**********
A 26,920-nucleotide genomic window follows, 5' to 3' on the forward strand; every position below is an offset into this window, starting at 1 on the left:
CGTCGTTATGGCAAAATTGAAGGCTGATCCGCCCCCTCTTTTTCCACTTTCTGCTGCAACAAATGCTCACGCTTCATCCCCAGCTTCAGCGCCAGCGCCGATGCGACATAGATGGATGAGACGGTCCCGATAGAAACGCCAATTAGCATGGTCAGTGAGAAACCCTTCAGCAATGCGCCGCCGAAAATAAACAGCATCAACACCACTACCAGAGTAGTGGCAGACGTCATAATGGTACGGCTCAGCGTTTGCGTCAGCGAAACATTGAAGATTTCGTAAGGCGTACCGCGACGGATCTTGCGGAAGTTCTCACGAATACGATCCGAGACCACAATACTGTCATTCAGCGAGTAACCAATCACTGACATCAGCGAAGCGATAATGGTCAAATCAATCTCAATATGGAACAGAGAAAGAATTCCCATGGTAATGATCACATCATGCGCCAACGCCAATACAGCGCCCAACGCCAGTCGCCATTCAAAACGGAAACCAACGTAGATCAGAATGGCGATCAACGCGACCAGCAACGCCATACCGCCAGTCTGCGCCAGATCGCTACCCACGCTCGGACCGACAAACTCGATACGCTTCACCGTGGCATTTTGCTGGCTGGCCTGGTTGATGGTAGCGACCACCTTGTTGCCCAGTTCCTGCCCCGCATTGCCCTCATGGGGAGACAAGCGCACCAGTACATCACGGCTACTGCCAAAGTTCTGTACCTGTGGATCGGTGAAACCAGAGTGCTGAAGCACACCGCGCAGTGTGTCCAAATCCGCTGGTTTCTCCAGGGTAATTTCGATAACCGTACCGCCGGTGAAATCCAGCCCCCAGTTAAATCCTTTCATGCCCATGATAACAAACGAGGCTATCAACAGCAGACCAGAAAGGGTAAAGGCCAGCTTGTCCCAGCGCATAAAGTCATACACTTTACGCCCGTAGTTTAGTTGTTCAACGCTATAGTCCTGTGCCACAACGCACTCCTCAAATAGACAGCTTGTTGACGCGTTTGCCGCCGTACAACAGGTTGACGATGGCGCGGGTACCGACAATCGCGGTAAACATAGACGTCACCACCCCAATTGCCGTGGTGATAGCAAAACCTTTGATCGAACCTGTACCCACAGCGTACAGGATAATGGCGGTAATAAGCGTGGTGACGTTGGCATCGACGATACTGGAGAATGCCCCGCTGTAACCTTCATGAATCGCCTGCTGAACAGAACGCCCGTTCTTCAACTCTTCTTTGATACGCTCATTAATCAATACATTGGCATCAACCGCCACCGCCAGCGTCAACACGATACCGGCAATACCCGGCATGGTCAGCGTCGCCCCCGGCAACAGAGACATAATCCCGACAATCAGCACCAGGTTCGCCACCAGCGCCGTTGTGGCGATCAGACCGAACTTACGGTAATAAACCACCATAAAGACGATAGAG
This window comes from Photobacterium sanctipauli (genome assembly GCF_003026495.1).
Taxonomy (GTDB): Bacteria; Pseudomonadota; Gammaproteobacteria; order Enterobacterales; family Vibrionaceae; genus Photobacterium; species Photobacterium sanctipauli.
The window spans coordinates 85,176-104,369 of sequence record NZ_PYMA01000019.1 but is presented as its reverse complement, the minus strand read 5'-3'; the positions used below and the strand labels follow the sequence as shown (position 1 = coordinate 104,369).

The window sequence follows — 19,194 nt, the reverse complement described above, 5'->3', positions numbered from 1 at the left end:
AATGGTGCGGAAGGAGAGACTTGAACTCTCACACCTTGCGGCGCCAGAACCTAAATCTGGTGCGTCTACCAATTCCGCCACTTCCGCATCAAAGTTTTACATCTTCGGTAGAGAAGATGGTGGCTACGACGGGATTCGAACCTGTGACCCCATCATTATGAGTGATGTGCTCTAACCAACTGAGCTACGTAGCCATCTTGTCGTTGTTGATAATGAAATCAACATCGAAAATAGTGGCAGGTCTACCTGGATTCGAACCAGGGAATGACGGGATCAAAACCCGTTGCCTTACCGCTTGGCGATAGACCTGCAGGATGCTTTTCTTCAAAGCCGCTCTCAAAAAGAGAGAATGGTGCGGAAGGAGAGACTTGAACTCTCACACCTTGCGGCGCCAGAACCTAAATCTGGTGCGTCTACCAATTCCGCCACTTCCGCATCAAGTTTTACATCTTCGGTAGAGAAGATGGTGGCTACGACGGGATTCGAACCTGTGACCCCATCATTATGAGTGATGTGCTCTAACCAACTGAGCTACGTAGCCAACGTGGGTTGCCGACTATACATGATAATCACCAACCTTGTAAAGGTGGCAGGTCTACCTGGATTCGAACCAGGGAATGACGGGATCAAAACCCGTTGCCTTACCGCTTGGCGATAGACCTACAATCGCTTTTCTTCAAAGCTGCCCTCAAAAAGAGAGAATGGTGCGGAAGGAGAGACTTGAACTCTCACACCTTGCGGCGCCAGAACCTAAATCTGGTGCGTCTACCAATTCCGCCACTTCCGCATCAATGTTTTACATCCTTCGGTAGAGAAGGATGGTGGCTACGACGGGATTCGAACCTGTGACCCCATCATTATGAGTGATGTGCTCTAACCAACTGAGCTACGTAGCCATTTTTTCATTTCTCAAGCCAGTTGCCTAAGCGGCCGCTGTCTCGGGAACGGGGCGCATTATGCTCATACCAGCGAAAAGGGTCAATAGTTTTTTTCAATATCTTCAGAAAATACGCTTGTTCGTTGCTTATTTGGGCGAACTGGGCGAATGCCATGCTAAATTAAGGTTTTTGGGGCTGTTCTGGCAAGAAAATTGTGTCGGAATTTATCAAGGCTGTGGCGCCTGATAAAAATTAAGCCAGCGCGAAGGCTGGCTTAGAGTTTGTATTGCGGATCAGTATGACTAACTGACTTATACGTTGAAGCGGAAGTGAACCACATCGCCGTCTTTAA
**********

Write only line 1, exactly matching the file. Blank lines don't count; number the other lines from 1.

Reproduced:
A 26,920-nucleotide genomic window follows, 5' to 3' on the forward strand; every position below is an offset into this window, starting at 1 on the left: